To some, the lowercase letters may appear a bit odd (at least a few of them). Tracy, an English native, is particularly concerned with the awkward wideness of the w in combination with the h—their association being rather frequent in the English language. However, the characters so typical of Koch (a, e, g) are perhaps the most controversially debated. This is where the first redesign—let’s call it a face-lift–steps in: While the head of the a was cut off unusually tight near the stem in the original release, an a with a wider top appeared unannounced in later specimens. Along with the capital W (which looks like two folded Vs), Klingspor decided to change some of these idiosyncrasies and released “Neu-Kabel” in 1953, a version with light, medium and bold weights equipped with alternate letters for a, e, g et al. This decision makes sense against the background of Futura’s success (the redesigns of the letters mentioned look rather Futura-like), and yet at the same time Kabel lost much of its unique selling proposition. But let’s not forget Futura also lost a few of its originally designed geometric letterforms due to a marketing decision at Bauer. 5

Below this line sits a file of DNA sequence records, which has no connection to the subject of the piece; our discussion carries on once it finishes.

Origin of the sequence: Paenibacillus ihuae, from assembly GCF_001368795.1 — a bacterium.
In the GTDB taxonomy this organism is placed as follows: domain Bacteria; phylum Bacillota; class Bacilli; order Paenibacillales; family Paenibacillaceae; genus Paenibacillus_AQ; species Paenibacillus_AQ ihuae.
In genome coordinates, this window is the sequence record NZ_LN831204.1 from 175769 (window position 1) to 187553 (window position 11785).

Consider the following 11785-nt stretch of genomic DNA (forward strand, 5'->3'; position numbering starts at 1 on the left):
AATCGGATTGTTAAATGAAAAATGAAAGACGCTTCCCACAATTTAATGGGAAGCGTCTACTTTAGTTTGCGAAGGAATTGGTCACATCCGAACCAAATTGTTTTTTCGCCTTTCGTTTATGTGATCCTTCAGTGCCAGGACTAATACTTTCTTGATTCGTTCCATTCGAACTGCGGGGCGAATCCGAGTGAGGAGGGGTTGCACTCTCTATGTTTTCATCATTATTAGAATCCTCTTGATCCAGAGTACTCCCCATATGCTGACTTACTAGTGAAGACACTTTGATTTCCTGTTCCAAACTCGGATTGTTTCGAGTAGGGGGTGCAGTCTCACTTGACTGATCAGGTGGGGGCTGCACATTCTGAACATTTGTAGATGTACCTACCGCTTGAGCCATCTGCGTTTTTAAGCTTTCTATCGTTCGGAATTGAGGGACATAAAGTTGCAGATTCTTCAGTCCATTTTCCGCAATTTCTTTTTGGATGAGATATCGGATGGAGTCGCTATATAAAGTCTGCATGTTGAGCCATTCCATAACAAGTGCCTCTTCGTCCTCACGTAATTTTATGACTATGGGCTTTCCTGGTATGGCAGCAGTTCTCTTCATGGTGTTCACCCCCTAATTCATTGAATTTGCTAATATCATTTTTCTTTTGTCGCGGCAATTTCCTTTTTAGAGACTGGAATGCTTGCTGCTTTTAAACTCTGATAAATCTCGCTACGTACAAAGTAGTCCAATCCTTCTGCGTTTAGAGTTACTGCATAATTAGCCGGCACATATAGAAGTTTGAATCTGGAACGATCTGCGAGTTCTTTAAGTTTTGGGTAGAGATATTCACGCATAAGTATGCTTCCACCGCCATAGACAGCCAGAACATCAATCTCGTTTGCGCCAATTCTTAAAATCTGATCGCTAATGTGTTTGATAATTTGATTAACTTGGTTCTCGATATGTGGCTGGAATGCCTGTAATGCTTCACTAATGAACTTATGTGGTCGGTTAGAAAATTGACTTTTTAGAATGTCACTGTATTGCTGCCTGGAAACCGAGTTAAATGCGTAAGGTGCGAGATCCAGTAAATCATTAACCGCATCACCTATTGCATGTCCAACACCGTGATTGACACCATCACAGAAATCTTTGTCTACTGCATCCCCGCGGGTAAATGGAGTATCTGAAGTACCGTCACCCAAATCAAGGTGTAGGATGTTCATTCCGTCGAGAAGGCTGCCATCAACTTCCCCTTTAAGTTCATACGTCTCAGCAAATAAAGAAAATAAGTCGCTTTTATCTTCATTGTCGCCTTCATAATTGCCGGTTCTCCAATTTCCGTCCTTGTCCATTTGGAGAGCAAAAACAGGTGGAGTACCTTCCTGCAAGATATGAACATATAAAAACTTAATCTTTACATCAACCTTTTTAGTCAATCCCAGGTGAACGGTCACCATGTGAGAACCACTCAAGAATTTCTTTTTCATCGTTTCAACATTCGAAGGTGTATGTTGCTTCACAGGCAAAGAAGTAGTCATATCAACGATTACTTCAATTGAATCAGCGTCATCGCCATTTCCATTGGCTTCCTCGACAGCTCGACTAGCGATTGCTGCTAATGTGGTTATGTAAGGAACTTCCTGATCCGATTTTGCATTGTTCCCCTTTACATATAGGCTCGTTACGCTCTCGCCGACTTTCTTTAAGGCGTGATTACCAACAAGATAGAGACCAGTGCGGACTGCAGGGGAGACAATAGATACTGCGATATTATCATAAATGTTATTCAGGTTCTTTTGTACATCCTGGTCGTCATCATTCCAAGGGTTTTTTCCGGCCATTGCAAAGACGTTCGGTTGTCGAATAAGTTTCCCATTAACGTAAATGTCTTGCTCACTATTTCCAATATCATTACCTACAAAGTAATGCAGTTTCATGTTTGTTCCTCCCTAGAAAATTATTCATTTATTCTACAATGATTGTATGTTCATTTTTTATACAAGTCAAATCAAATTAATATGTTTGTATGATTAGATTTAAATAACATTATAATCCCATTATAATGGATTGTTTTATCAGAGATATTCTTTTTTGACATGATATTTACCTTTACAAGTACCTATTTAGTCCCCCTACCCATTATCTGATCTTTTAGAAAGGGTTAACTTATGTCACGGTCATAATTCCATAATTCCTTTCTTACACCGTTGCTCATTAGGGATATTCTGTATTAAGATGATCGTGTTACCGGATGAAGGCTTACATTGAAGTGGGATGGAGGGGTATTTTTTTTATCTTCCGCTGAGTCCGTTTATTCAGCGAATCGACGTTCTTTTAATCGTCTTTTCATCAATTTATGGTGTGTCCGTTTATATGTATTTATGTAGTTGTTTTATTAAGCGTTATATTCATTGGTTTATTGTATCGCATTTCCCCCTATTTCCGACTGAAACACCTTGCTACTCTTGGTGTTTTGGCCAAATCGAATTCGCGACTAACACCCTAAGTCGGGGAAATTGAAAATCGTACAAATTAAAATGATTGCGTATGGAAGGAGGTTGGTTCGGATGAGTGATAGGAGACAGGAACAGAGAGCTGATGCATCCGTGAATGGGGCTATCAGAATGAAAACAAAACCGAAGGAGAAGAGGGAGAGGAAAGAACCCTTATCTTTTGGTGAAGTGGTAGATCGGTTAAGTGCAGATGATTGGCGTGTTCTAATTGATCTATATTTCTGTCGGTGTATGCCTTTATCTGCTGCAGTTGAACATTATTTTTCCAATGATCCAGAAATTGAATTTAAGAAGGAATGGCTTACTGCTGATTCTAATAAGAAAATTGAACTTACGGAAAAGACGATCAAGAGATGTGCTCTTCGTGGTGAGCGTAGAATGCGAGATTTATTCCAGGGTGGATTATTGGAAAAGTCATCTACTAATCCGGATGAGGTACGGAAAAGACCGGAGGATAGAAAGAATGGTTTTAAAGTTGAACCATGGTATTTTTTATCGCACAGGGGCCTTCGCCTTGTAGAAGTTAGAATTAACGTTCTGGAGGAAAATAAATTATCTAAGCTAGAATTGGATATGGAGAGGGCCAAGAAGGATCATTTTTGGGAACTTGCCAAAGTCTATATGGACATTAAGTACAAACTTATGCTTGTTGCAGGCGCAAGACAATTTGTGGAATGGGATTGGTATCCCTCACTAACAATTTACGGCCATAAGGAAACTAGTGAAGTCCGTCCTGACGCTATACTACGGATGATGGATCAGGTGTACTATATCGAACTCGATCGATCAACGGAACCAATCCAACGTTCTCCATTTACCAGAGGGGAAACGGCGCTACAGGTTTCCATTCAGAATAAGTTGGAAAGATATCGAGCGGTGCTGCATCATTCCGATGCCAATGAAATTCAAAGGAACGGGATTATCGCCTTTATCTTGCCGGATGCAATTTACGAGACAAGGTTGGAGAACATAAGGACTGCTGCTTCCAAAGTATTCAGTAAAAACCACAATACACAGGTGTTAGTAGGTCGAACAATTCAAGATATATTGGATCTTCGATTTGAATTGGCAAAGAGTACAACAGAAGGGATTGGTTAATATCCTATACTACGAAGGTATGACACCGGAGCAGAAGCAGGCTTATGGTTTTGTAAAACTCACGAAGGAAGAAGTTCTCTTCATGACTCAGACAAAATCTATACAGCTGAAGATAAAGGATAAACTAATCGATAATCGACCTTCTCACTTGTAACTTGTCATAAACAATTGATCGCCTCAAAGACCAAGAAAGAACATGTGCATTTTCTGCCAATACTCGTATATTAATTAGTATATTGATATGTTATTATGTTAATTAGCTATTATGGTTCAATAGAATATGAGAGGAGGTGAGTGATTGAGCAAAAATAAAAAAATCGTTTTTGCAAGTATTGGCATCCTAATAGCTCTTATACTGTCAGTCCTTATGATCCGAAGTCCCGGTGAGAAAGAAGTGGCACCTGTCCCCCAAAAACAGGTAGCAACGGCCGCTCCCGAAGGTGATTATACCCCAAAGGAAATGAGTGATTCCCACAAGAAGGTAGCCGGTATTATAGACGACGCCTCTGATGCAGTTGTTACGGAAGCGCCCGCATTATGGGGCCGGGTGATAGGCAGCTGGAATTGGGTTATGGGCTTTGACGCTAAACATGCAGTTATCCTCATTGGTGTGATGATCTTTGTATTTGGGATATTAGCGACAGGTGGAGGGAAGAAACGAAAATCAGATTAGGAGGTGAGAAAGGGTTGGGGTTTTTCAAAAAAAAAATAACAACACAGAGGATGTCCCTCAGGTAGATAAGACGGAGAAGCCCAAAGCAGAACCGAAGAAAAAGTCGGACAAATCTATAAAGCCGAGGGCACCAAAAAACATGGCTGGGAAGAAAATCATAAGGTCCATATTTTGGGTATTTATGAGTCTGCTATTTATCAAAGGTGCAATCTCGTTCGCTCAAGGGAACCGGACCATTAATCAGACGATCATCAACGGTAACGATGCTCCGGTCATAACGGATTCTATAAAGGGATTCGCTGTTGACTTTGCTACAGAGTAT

Unique characteristics of the original Kabel are diagonal terminals (most notably in I, H, N) as well as chamfered horizontal strokes (in E and F), not to forget the diagonally cut off legs (in K and R). Contrary to almost all other geometric sans serifs of the time (Futura®, Erbar®, Neuzeit Grotesk, et al.) these features equip Kabel with a certain liveliness, unusual for a geometric sans. In the bold version, however, Kabel loses some of these features: All the vertical stroke endings become squared off again, several letters even undergo heavy transitions in shape (A, M, R, S and W). What’s more, the bold weight has a significant increase in x-height. These inconsistencies leave room for niggles, but they are also somewhat charming.
To the generation of German type designers such as Gudrun Zapf-von Hesse and her husband Hermann Zapf their admiration of Koch and his work led to their autodidactic studying of his letter shapes—mainly blackletter and serif faces, Kabel, however, was not on their radar. 6 Like many of its geometric contemporaries (some of them were perceived as a visual expression of the Avantgarde movement), Kabel vanished in the 1930s.
During air raids in the Frankfurt area in 1944 the Klingspor Type Foundry was heavily damaged, losing much of what could have been discovered in archives today. Another Frankfurt-based type foundry, the D. Stempel AG, which already owned shares of Klingspor, eventually acquired most of the typefaces in 1956 and thus received the rights to Kabel. Through Stempel’s connection to Linotype®, Kabel was made available to a new technology: phototype.